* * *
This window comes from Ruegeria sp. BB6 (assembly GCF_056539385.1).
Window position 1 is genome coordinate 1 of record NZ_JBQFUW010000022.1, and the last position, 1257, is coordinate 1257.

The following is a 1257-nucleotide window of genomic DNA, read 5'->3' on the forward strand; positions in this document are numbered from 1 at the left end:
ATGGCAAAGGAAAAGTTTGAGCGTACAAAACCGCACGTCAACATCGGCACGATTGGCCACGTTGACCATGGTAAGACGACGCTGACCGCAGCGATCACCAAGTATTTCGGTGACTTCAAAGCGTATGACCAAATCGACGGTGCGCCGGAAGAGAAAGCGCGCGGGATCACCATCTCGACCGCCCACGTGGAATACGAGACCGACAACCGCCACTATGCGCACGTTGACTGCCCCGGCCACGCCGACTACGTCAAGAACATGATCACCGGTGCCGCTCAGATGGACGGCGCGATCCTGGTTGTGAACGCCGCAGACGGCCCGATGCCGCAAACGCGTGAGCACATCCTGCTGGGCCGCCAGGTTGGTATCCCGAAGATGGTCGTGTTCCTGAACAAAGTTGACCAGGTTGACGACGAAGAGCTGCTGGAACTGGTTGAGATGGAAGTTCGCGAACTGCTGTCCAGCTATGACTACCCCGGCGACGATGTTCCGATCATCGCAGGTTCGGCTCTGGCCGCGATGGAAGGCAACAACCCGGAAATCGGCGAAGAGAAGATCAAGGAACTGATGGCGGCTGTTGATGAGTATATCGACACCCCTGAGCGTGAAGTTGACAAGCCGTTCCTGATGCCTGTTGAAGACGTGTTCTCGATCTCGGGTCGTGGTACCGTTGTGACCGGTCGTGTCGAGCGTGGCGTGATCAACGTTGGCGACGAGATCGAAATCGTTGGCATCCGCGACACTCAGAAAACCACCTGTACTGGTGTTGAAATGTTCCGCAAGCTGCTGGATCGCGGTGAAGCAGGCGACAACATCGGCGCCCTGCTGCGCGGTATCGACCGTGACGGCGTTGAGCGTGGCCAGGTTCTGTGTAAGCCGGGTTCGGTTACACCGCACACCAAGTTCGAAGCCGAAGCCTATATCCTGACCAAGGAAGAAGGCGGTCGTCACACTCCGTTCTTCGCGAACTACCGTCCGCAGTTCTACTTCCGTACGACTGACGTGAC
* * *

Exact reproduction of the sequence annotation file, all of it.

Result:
This window comes from Ruegeria sp. BB6 (assembly GCF_056539385.1).
Window position 1 is genome coordinate 1 of record NZ_JBQFUW010000022.1, and the last position, 1257, is coordinate 1257.

The following is a 1257-nucleotide window of genomic DNA, read 5'->3' on the forward strand; positions in this document are numbered from 1 at the left end:
ATGGCAAAGGAAAAGTTTGAGCGTACAAAACCGCACGTCAACATCGGCACGATTGGCCACGTTGACCATGGTAAGACGACGCTGACCGCAGCGATCACCAAGTATTTCGGTGACTTCAAAGCGTATGACCAAATCGACGGTGCGCCGGAAGAGAAAGCGCGCGGGATCACCATCTCGACCGCCCACGTGGAATACGAGACCGACAACCGCCACTATGCGCACGTTGACTGCCCCGGCCACGCCGACTACGTCAAGAACATGATCACCGGTGCCGCTCAGATGGACGGCGCGATCCTGGTTGTGAACGCCGCAGACGGCCCGATGCCGCAAACGCGTGAGCACATCCTGCTGGGCCGCCAGGTTGGTATCCCGAAGATGGTCGTGTTCCTGAACAAAGTTGACCAGGTTGACGACGAAGAGCTGCTGGAACTGGTTGAGATGGAAGTTCGCGAACTGCTGTCCAGCTATGACTACCCCGGCGACGATGTTCCGATCATCGCAGGTTCGGCTCTGGCCGCGATGGAAGGCAACAACCCGGAAATCGGCGAAGAGAAGATCAAGGAACTGATGGCGGCTGTTGATGAGTATATCGACACCCCTGAGCGTGAAGTTGACAAGCCGTTCCTGATGCCTGTTGAAGACGTGTTCTCGATCTCGGGTCGTGGTACCGTTGTGACCGGTCGTGTCGAGCGTGGCGTGATCAACGTTGGCGACGAGATCGAAATCGTTGGCATCCGCGACACTCAGAAAACCACCTGTACTGGTGTTGAAATGTTCCGCAAGCTGCTGGATCGCGGTGAAGCAGGCGACAACATCGGCGCCCTGCTGCGCGGTATCGACCGTGACGGCGTTGAGCGTGGCCAGGTTCTGTGTAAGCCGGGTTCGGTTACACCGCACACCAAGTTCGAAGCCGAAGCCTATATCCTGACCAAGGAAGAAGGCGGTCGTCACACTCCGTTCTTCGCGAACTACCGTCCGCAGTTCTACTTCCGTACGACTGACGTGAC